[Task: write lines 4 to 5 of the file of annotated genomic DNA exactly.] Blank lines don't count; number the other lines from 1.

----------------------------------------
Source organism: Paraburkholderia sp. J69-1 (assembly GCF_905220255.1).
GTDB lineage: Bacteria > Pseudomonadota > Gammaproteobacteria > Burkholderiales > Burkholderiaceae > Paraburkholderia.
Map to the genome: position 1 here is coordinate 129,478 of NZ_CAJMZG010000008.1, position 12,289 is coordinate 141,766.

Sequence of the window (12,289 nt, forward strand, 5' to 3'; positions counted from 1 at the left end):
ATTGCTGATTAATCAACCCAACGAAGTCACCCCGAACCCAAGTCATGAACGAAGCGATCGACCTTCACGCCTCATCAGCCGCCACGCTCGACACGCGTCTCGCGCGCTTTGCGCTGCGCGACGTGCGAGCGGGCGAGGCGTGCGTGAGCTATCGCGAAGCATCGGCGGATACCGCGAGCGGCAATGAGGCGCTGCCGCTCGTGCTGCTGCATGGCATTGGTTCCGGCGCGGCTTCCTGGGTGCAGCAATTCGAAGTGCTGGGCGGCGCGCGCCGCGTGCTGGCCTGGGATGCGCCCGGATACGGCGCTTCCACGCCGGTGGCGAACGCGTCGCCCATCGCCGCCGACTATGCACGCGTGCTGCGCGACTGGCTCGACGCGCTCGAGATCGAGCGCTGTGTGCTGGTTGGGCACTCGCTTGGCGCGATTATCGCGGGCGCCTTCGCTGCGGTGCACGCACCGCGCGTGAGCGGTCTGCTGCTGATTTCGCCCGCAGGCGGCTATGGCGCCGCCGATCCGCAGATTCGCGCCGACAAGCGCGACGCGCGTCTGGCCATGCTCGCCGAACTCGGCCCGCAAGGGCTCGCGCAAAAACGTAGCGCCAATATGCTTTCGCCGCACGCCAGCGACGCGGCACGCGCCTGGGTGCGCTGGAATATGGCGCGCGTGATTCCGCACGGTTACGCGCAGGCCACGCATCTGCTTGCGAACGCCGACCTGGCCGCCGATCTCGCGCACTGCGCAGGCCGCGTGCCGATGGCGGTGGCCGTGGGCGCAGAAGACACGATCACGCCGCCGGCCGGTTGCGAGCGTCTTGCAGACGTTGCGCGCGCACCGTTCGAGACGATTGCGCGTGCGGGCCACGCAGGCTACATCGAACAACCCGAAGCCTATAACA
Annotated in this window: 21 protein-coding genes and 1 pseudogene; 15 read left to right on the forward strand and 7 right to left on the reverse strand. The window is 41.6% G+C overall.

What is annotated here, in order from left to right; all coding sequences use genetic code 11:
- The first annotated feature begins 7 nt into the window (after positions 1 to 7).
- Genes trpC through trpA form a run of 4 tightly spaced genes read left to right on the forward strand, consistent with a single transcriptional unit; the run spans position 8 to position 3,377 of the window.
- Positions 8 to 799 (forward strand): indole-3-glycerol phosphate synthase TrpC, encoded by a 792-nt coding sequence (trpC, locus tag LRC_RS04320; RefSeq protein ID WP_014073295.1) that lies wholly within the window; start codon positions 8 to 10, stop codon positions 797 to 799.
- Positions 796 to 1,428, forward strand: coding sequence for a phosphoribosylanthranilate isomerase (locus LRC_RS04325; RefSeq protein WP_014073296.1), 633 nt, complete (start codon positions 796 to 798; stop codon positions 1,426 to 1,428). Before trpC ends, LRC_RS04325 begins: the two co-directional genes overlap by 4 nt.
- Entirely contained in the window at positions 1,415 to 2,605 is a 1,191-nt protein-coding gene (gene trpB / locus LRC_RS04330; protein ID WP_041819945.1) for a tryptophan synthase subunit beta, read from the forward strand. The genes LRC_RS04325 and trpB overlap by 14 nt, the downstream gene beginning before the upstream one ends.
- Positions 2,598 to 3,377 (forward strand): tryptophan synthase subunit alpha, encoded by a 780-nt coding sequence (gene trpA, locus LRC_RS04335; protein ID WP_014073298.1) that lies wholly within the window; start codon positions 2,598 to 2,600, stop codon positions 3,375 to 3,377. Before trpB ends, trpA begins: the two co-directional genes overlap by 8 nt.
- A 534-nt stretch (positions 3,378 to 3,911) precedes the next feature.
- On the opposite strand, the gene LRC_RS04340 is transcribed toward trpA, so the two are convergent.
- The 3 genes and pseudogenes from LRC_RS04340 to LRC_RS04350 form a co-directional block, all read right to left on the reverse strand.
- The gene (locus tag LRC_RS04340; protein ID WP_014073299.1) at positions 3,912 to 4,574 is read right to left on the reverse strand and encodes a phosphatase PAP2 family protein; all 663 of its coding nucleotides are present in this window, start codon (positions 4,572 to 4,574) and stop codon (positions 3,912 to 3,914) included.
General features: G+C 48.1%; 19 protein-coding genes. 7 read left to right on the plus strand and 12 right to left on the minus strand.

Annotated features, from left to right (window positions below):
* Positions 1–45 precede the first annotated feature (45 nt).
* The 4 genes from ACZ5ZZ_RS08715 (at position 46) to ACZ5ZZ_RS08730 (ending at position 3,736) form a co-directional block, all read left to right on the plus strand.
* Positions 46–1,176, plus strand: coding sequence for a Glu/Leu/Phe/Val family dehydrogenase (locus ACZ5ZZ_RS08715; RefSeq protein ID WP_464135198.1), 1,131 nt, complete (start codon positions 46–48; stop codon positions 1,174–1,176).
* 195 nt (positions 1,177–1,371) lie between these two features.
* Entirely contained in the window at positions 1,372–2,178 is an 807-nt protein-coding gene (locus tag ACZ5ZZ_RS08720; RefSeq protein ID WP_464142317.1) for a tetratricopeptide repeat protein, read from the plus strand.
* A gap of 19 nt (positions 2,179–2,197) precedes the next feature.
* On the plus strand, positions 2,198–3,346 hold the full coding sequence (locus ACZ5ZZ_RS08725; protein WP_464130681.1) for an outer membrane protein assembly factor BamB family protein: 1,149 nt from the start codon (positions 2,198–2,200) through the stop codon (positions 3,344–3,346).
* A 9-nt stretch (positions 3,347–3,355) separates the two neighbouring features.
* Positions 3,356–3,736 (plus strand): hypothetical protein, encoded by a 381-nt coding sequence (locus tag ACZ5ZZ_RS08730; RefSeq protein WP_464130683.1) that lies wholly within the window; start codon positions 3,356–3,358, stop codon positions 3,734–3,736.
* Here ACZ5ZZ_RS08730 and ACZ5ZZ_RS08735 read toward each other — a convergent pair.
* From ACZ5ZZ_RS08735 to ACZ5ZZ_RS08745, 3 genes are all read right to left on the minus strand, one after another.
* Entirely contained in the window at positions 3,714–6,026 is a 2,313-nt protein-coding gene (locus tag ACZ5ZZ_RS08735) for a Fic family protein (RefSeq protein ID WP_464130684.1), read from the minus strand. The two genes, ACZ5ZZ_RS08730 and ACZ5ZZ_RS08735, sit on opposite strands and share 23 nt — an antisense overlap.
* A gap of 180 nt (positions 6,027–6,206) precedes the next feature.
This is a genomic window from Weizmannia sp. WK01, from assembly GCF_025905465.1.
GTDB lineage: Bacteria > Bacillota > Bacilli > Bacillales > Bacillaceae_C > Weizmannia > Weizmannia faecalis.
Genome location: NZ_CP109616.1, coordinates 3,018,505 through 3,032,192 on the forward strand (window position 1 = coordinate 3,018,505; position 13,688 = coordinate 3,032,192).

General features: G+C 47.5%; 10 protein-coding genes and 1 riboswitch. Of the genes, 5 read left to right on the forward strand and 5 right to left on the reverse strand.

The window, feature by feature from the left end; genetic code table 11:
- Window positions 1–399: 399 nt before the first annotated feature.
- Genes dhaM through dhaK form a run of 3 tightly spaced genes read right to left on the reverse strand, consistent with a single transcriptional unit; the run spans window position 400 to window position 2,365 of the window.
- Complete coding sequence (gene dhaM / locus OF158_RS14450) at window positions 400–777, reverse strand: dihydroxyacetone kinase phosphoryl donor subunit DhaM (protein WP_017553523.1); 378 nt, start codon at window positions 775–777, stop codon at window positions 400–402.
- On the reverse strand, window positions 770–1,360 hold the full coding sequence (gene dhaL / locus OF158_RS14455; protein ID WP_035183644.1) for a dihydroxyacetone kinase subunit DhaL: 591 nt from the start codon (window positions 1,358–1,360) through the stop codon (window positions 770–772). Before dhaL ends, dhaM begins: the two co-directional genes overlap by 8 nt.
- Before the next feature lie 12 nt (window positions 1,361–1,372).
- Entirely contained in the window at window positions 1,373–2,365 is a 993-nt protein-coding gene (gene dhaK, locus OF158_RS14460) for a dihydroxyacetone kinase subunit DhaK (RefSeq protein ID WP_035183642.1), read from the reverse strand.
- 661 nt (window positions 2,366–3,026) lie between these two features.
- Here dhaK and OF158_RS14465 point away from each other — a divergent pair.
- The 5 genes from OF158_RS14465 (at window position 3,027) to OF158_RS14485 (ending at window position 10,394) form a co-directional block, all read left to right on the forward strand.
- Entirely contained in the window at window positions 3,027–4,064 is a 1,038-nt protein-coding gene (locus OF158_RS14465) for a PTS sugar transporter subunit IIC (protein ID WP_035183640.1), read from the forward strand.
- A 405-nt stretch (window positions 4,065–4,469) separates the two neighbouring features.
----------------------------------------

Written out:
Sequence of the window (12,289 nt, forward strand, 5' to 3'; positions counted from 1 at the left end):
ATTGCTGATTAATCAACCCAACGAAGTCACCCCGAACCCAAGTCATGAACGAAGCGATCGACCTTCACGCCTCATCAGCCGCCACGCTCGACACGCGTCTCGCGCGCTTTGCGCTGCGCGACGTGCGAGCGGGCGAGGCGTGCGTGAGCTATCGCGAAGCATCGGCGGATACCGCGAGCGGCAATGAGGCGCTGCCGCTCGTGCTGCTGCATGGCATTGGTTCCGGCGCGGCTTCCTGGGTGCAGCAATTCGAAGTGCTGGGCGGCGCGCGCCGCGTGCTGGCCTGGGATGCGCCCGGATACGGCGCTTCCACGCCGGTGGCGAACGCGTCGCCCATCGCCGCCGACTATGCACGCGTGCTGCGCGACTGGCTCGACGCGCTCGAGATCGAGCGCTGTGTGCTGGTTGGGCACTCGCTTGGCGCGATTATCGCGGGCGCCTTCGCTGCGGTGCACGCACCGCGCGTGAGCGGTCTGCTGCTGATTTCGCCCGCAGGCGGCTATGGCGCCGCCGATCCGCAGATTCGCGCCGACAAGCGCGACGCGCGTCTGGCCATGCTCGCCGAACTCGGCCCGCAAGGGCTCGCGCAAAAACGTAGCGCCAATATGCTTTCGCCGCACGCCAGCGACGCGGCACGCGCCTGGGTGCGCTGGAATATGGCGCGCGTGATTCCGCACGGTTACGCGCAGGCCACGCATCTGCTTGCGAACGCCGACCTGGCCGCCGATCTCGCGCACTGCGCAGGCCGCGTGCCGATGGCGGTGGCCGTGGGCGCAGAAGACACGATCACGCCGCCGGCCGGTTGCGAGCGTCTTGCAGACGTTGCGCGCGCACCGTTCGAGACGATTGCGCGTGCGGGCCACGCAGGCTACATCGAACAACCCGAAGCCTATAACA